The situation in Kenya is likely to be worse after President Uhuru Kenyatta ordered schools, including TVET institutions and universities, to close for the second time in a span of 12 months.
The school dropout rate is likely to go higher due to increased early pregnancies, forced marriages, child labour, sexual exploitation, gender-based violence, lack of school fees, Female Genital Mutilation (FGM), and drug peddling, among other factors.
The State Department of Early Learning and Basic Education can hardly account for thousands of pupils who failed to report when schools re-opened on January 4, 2021 and hundreds who failed to sit for KCPE and the ongoing KCSE examinations. School closures carry high socio-economic costs for families. Their impact is particularly severe for the most vulnerable and marginalised families.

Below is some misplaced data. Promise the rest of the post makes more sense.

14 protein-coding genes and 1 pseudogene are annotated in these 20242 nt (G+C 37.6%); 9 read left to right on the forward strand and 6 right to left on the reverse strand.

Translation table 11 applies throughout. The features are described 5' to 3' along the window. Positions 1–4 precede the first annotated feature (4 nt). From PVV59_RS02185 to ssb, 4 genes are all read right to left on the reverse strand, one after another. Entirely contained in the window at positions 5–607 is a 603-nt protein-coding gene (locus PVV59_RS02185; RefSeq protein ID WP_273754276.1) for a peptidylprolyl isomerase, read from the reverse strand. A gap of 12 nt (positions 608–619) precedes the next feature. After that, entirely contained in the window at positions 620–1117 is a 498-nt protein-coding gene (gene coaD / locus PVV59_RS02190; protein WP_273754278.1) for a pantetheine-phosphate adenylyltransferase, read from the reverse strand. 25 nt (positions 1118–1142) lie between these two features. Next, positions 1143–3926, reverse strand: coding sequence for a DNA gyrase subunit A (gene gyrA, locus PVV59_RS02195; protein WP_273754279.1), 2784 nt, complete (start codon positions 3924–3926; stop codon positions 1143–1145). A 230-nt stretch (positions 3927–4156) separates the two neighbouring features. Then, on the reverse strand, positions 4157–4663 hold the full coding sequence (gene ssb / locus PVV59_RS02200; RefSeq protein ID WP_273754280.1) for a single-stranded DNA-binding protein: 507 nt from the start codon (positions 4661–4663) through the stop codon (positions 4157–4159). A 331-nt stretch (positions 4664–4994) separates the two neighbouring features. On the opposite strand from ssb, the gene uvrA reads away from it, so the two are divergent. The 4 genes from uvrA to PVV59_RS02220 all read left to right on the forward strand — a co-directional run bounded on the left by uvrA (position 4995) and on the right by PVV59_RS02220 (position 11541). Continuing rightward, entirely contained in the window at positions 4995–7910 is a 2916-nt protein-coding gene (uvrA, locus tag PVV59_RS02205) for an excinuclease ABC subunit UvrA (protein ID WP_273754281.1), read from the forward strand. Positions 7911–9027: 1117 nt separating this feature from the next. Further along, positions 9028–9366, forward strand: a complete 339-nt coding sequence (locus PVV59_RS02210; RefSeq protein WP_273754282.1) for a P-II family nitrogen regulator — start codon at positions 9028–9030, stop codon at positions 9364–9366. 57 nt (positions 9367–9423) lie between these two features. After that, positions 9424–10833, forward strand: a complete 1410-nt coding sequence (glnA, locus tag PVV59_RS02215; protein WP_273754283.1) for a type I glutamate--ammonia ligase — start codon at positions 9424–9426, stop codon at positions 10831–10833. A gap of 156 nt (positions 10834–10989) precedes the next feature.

The resulting disruptions exacerbate already existing disparities within the education system and other aspects of their lives.
The nationwide school closure last year disrupted the learning of almost 97 per cent of students.
A majority of children received no education after schools closed, neither did they receive instructions nor interacted with their teachers.
Students studied fewer topics or less content through distance learning. Many learners shared feelings of stress, anxiety, isolation and depression, which they linked to the lack of contact with their school community.